After a Tragic Winter at Boston Nightclubs, the City Has a New Plan for Safety
The city and police are offering "best practices" for late-night venues.
Whenever someone goes missing at a Boston nightclub, the city looks on in horror and fears the worst: A 20-something college student wanders away from a downtown bar, or leaves with a stranger, and is never heard from again. Friends and relatives plead for the public’s help tracking down loved ones. We reflect on how we’ve been out enjoying ourselves at those very same venues, and how the same thing could conceivably have happened to us or people we care about. And the questions return: Why does this keep happening? And what can we do about it?
A new report released Thursday by Boston Police and the mayor’s office aims to address some of those issues. The 32-page document is the product of a collaboration between police, the city’s Licensing Department, and local bars and nightclubs. Called “Best Practices in Public Safety for Nightclubs & other Licensed Premises,” it includes guidance on everything from helping intoxicated customers get home safely to preserving evidence at the scene of a serious crime. The city hopes to see the document distributed and put to use at venues around the city.
“Going out in Boston should be a fun, safe, and enjoyable experience for everyone, but we’ve seen cases where people are victimized — especially young women,” Mayor Marty Walsh says in a statement. “No one should ever feel unsafe in our City. It’s critical that we work collaboratively to make sure our bars, nightclubs, and other establishments keep their patrons and staff safe.”
Recommendations in the report include that clubs have adequate surveillance—at the very least at entrances and exits and outside bathrooms—and that they keep detailed records of transactions and when checking IDs, which can help police to quickly identify suspects. If a patron seems dangerously drunk, the report recommends security guards pair ejected people with friends who can make sure they get home safe. If they can’t, it recommends calling BPD for help instead of just kicking someone who might be a danger to themselves or others out into the street. It also seeks to reassure them that doing so won’t put their license at risk. “Licensees should not be apprehensive about calling Boston Police in the event of an impaired or unruly patron for fear of disciplinary action by the Board,” says Kathleen Joyce, Licensing Board chairwoman, in a statement.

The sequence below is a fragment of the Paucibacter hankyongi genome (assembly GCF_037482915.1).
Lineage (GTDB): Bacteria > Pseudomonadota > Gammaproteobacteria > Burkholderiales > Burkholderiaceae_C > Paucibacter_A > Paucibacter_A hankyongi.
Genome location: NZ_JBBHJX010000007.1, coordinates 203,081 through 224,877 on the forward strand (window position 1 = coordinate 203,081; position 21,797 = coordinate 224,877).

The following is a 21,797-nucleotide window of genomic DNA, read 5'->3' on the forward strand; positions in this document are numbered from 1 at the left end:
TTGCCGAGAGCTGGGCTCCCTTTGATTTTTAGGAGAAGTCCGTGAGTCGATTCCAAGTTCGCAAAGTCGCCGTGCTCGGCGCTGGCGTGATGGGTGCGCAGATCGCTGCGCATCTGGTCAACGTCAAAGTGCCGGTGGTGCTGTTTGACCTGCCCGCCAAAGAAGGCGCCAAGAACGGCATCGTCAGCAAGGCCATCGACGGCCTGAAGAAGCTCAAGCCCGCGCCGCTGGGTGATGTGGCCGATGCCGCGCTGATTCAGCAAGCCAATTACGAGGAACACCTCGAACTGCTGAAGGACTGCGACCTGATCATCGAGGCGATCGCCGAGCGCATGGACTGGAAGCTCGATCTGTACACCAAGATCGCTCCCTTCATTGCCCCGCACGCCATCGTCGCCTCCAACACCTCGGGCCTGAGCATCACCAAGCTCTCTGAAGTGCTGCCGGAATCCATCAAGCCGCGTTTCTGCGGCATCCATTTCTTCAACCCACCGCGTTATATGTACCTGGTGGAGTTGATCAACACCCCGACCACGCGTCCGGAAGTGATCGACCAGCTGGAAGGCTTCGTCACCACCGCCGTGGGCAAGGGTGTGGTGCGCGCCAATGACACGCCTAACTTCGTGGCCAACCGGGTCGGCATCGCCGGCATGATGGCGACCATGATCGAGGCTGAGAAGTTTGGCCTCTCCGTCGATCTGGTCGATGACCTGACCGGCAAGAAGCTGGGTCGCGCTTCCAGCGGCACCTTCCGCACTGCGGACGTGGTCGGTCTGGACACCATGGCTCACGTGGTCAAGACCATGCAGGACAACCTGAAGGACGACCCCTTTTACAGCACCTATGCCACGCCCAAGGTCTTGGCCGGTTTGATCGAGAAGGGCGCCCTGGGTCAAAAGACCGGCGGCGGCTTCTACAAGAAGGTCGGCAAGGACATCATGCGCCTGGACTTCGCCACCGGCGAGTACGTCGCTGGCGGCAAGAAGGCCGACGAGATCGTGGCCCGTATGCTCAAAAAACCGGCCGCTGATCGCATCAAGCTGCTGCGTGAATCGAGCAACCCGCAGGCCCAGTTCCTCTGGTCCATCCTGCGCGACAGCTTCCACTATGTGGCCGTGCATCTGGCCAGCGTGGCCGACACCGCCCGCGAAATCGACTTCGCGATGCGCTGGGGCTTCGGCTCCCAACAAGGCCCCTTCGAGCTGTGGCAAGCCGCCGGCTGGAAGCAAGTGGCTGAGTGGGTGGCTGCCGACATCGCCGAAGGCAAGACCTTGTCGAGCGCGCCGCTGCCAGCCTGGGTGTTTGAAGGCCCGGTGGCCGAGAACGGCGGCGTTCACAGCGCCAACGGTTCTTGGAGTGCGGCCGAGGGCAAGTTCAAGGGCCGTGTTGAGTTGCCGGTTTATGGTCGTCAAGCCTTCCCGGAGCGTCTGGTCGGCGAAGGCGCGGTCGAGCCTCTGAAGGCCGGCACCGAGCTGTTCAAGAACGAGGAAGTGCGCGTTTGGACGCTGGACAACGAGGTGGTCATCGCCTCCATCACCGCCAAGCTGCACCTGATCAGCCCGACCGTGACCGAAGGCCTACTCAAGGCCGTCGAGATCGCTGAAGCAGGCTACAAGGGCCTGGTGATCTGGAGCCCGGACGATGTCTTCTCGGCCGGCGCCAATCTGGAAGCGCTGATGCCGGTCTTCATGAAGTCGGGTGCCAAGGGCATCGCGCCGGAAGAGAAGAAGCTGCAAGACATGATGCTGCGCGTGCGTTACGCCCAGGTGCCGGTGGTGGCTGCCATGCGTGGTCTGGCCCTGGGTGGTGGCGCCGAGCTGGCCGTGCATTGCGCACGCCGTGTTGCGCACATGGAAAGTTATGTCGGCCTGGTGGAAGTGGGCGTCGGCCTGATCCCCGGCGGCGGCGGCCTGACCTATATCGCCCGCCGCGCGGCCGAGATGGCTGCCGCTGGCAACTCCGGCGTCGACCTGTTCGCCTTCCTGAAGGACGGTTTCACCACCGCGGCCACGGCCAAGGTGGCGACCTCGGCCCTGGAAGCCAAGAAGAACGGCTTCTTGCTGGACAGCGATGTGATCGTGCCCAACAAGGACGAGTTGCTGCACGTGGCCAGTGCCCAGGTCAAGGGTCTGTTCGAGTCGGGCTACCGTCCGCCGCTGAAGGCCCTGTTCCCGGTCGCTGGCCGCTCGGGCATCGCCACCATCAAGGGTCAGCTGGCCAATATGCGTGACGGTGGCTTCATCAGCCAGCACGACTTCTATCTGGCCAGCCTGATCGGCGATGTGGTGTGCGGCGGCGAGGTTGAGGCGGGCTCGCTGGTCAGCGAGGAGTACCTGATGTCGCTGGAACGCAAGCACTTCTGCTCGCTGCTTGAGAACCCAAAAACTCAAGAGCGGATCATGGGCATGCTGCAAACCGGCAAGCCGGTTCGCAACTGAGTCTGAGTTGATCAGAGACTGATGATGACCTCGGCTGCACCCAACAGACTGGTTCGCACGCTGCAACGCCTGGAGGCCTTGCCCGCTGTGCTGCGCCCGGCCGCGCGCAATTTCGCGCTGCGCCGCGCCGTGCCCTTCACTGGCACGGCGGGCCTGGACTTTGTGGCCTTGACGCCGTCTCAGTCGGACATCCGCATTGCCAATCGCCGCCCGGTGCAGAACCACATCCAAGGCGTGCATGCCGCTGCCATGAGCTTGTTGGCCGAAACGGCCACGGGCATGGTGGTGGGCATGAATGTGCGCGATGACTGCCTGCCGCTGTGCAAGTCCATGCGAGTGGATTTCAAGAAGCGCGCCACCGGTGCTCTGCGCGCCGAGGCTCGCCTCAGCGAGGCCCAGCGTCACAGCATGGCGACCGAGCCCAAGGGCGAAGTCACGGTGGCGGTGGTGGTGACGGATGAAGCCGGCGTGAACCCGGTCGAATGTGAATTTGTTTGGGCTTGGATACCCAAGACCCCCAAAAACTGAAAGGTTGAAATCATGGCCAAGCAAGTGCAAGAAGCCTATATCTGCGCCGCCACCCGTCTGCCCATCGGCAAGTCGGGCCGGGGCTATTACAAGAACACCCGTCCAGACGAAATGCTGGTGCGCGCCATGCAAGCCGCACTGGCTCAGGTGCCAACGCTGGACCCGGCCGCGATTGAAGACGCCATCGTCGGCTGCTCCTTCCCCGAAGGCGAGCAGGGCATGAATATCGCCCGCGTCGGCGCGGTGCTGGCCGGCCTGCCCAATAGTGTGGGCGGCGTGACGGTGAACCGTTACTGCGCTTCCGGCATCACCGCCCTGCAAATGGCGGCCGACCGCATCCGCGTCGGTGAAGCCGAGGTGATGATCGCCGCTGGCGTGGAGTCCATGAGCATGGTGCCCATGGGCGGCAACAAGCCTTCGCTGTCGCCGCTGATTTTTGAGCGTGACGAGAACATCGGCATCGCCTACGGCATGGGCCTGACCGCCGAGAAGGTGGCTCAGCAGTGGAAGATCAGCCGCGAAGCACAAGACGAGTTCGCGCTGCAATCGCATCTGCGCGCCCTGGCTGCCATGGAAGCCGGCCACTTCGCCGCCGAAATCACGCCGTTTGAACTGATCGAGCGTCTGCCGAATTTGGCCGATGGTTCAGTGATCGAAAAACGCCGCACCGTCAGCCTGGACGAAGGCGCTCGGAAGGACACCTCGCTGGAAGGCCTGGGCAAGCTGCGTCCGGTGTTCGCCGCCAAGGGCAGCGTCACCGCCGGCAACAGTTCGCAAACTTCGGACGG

The report comes comes after two cases of women abducted in Boston earlier this year drew wide attention. In January, Boston looked on as police searched for a 23-year-old Jamaica Plain woman who disappeared after spending time with friends at Hennesy’s, a bar near Faneuil Hall. She had been seen walking with an unknown man at around midnight. After a three-day search, police were able to track the woman and her suspected kidnapper, Victor Peña, to his Charlestown apartment. She was rescued, and told police she’d been kept there against her will. The case attracted so much attention, it registered in official Google data as among the most searched-for topics in Boston for 2019. Peña pleaded not guilty.
A month later, another 23-year-old, Dorchester mother Jassy Correia, went missing after a night out at Boston’s Venu nightclub in the Theater District in February. She had been seen in security footage getting into a car with a man several blocks away from the club. Five days later, police discovered her body in a vehicle driven by Providence resident Louis Coleman on a highway in Delaware. Coleman has pleaded not guilty to murder charges.
The back-to-back cases spurred local officials and advocates for ending gender-based violence to speak out this year about our collective responsibility to keep one another safe, whether that means bar staff keeping a closer eye on patrons who might be at risk, or bystanders stepping in when something doesn’t seem quite right.